Publisher – Asterion Games
Genre – Indie/tactical RPG
Originally given life by a successful Kickstarter campaign, Grimshade is a story-driven isometric RPG with tactical-style, turn-based combat. The combat is straightforward but not simplistic, and you can find yourself in, say, a small skirmish as a party of two people struggling against a trio of attackers, or you might have four adventurers holding back the tide as they fend off a much larger horde. Positioning is everything in combat, as you need to keep your squishy glass cannons and healers placed behind their stronger, tankier brethren if they are to survive. Knowing who does what, when they need to do it and how they should be positioned is crucial.
The game also has am interesting approach to how damage works. Characters incur damage to not only their health, but also a secondary tension meter, which can be affected by both the characters' attacks and by enemies techniques; if the first one drains, they're dead; if the latter drains, they're dizzied and helpless for a while in combat. It's not exactly revolutionary, but the system is interesting and gives you something else to keep your eye on, especially during a prolonged battle.
Story & Flow
The story begins in a rather linear fashion, but then opens up as you progress past the first couple of hours or so. The game's setting finds itself in an cozy spot somewhere between steampunk and traditional fantasy, with the occasional nod to RWBY (especially when it comes to the shadow-like enemies with their gaping maws and exposed bones). Set in and around the war-torn city of Brann in the realm of Ree-fah, your humble town has found itself beset on all sides by strange creatures swarming in from the forest, as well as by invaders from a high-tech neighboring country who have decided that the opportunity to strike at a weakened nation was just too good to pass up. You start off trying to save the city, and in classic RPG fashion, things go off the rails from there.
The story isn't amazing, but it's interesting enough to keep you entertained and I enjoyed the characters interactions with one another. The voice acting is quite good, but the script seems a little dry, which may be because it's most likely Russian translated into English. There were some minor spelling errors here and there and the occasional awkward phrase, but overall it was not big deal and didn't take away too much from the experience.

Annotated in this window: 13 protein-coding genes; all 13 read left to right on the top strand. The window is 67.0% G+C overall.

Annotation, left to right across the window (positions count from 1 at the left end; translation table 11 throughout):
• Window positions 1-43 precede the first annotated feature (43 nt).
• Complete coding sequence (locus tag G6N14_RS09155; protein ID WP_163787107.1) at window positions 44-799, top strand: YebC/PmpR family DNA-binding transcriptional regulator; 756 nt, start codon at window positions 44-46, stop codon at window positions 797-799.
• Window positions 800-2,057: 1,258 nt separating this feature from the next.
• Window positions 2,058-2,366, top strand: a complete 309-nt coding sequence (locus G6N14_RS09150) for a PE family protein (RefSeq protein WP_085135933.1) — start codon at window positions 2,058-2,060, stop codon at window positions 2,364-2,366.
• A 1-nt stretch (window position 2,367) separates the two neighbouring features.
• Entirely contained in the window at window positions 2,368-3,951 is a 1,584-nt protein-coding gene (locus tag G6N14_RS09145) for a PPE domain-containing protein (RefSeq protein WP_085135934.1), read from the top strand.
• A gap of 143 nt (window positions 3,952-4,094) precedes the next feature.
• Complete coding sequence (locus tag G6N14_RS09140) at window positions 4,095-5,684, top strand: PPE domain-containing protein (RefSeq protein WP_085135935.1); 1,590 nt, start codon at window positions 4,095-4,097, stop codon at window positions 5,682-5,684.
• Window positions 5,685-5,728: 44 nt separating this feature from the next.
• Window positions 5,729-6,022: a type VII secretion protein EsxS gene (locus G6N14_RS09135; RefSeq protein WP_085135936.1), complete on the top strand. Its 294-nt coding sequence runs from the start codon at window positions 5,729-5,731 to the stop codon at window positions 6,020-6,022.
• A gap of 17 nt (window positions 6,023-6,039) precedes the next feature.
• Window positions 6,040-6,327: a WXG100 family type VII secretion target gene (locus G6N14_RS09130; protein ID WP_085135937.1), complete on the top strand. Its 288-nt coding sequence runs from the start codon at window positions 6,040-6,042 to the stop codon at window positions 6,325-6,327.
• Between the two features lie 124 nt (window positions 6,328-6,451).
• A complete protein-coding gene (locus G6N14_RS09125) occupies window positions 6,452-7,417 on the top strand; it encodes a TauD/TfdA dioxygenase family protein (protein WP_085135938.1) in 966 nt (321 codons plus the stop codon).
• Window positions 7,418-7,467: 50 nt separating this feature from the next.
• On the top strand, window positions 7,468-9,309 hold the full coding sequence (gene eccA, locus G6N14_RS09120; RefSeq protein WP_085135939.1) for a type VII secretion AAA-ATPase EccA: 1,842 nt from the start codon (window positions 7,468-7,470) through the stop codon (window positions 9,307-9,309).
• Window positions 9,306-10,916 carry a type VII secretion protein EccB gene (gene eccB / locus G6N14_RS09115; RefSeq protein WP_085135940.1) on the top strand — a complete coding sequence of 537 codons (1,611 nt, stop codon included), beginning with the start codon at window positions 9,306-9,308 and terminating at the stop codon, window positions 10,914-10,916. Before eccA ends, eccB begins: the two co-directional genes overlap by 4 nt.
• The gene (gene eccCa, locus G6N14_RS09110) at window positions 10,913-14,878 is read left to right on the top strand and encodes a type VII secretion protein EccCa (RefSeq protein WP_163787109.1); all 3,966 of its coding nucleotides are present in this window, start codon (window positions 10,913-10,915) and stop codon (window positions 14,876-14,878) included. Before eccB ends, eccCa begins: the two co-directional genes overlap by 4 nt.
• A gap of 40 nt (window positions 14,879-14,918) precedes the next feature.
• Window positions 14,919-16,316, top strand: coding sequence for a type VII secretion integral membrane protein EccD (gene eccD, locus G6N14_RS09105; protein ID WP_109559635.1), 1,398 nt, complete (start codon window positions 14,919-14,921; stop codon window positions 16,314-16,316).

There are seven playable characters in Grimshade, and most are pretty memorable, especially Charlie, a talking badger with a sniper rifle. Other characters include Kiba, the "dark child", Alister, who controls "dark either" with gauntlets and other weapons and devices, Ruby, who is the princess of the thieves and more. Each have their own unique style on the battlefield and you can change a lot of how your character controls in battle by changing out their equipment, which gives them access to different skills. One the one hand, this is a nice change of pace from the standard exp leveling everyone is used to in traditional RPGs, but the system does have issues.
The problem we found with this system was that, since traditional leveling is out the window, you must either acquire equipment through story or side missions, or just searching everything you come across, and I mean everything. Health potions tend to be given out sparingly, so it's important to get good items that will improve your defense and so forth. However, the game makes you search every nook, cranny and corner for equipment which will often trigger costly random battles, at times for no real reward.
Generally, if I was low on health, I'd avoid searching everything, as I didn't want to get overmatched in a fight and die, but then I'd constantly be worried that I could be missing out on a good piece of gear. The temptation would often be too much, I'd search anyways, and then end up getting caught in a battle and killed. The game seems to be aiming at a risk vs reward scenario, but often the reward can not be nearly worth it. Some more liberal dispersing of health potions would have helped these scenarios become a little less dire.
Graphics & Sound
A little bit of steampunk, a little bit of Firefly, a little bit of trees with runes carved into their trunks...a good variety that makes the environments vibrant and distinct. The art style is a joy to look at, and it seems to be aping the traditional 90s JRPG with the graphical style. The sound is also well done, with very pleasant music while walking around (crucial in a JRPG), and then kicking up well in times of battle. The sound effects are well done too, with swords slashing and energy weapons humming and buzzing.